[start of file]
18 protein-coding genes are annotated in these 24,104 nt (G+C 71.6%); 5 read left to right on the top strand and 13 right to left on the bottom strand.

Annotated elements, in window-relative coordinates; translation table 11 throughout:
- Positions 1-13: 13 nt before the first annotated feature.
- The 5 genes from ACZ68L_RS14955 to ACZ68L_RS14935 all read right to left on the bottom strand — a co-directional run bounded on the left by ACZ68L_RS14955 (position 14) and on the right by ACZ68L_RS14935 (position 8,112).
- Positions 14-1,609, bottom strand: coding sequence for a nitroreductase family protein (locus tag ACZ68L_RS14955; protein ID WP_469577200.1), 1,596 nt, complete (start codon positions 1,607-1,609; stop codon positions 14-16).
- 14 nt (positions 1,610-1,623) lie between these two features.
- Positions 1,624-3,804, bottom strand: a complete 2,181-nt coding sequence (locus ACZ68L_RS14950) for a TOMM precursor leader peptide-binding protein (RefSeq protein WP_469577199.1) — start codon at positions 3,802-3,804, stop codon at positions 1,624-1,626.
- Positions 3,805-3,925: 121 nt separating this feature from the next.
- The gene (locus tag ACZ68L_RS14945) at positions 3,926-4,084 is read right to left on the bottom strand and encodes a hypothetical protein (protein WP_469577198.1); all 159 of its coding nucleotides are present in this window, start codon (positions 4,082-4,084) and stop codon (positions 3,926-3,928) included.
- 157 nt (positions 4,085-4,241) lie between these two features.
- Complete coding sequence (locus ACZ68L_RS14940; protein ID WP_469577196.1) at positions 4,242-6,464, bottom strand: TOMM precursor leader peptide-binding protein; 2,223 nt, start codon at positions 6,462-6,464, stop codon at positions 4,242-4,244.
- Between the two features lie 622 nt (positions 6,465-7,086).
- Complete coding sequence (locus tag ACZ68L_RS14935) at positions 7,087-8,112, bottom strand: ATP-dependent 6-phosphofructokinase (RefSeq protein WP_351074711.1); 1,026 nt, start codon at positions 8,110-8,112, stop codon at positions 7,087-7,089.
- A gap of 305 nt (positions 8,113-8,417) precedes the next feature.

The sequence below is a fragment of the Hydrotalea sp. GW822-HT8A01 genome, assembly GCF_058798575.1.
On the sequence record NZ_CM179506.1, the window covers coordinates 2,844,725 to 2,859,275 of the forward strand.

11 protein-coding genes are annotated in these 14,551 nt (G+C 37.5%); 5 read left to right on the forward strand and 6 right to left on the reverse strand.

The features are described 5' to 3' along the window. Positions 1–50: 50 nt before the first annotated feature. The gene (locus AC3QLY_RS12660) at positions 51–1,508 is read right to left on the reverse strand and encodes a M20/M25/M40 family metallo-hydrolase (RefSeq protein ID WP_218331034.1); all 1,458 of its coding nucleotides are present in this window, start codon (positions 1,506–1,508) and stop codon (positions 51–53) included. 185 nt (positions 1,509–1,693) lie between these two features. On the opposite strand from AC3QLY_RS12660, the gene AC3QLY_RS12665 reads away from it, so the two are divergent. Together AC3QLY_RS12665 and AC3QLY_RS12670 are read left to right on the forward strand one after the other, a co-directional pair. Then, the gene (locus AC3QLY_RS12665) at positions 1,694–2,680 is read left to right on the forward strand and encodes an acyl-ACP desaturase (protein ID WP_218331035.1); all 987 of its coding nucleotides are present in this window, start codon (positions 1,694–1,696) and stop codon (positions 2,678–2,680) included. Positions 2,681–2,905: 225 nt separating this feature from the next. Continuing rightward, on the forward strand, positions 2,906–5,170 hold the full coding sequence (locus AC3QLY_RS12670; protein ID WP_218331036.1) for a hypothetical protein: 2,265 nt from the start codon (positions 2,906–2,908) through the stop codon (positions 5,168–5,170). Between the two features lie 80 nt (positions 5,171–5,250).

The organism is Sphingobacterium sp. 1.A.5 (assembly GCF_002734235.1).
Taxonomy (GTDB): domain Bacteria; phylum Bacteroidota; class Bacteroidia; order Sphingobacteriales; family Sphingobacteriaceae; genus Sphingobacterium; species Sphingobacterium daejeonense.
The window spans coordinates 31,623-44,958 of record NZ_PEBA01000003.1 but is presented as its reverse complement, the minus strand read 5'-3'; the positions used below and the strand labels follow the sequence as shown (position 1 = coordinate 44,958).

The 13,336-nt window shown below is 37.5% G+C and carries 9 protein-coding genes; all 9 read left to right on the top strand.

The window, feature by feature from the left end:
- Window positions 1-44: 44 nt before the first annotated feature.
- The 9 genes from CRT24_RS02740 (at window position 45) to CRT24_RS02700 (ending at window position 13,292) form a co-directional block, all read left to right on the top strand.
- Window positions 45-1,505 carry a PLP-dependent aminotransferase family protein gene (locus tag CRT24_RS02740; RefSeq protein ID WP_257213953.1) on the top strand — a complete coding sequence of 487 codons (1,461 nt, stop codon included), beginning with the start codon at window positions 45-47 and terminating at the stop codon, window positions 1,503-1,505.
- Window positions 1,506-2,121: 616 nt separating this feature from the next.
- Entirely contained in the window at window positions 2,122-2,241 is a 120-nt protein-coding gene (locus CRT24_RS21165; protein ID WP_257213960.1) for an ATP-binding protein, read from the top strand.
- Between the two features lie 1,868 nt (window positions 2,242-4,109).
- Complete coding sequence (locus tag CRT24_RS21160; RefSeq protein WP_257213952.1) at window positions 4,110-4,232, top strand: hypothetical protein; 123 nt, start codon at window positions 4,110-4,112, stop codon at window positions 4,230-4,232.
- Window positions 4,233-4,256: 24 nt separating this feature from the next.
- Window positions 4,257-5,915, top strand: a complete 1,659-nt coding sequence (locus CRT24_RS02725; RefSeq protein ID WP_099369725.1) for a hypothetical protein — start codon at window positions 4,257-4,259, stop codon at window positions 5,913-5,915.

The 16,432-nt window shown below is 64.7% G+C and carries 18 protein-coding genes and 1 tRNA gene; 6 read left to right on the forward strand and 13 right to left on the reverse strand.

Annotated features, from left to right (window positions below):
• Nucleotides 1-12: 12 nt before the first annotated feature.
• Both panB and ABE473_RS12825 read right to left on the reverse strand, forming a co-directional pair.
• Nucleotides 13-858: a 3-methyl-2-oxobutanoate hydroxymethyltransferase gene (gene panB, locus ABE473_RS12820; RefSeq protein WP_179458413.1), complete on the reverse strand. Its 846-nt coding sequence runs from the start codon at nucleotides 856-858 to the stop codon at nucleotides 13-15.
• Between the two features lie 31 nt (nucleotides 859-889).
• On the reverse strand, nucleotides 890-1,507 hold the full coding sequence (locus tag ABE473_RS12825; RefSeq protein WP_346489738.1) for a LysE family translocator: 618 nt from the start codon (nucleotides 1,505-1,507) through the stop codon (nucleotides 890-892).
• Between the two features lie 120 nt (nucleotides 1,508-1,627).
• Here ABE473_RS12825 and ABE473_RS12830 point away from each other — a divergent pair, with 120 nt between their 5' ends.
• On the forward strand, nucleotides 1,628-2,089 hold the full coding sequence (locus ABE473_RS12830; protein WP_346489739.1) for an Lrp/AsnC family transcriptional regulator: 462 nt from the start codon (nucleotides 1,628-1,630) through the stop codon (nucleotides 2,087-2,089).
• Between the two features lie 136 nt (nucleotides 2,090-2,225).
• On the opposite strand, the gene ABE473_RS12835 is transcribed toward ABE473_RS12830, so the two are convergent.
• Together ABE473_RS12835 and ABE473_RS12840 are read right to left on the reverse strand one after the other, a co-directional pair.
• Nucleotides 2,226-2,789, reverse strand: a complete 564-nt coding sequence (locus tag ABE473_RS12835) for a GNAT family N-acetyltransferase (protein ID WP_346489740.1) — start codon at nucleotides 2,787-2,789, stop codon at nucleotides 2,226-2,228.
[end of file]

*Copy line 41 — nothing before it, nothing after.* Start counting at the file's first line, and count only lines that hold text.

• Here ABE473_RS12825 and ABE473_RS12830 point away from each other — a divergent pair, with 120 nt between their 5' ends.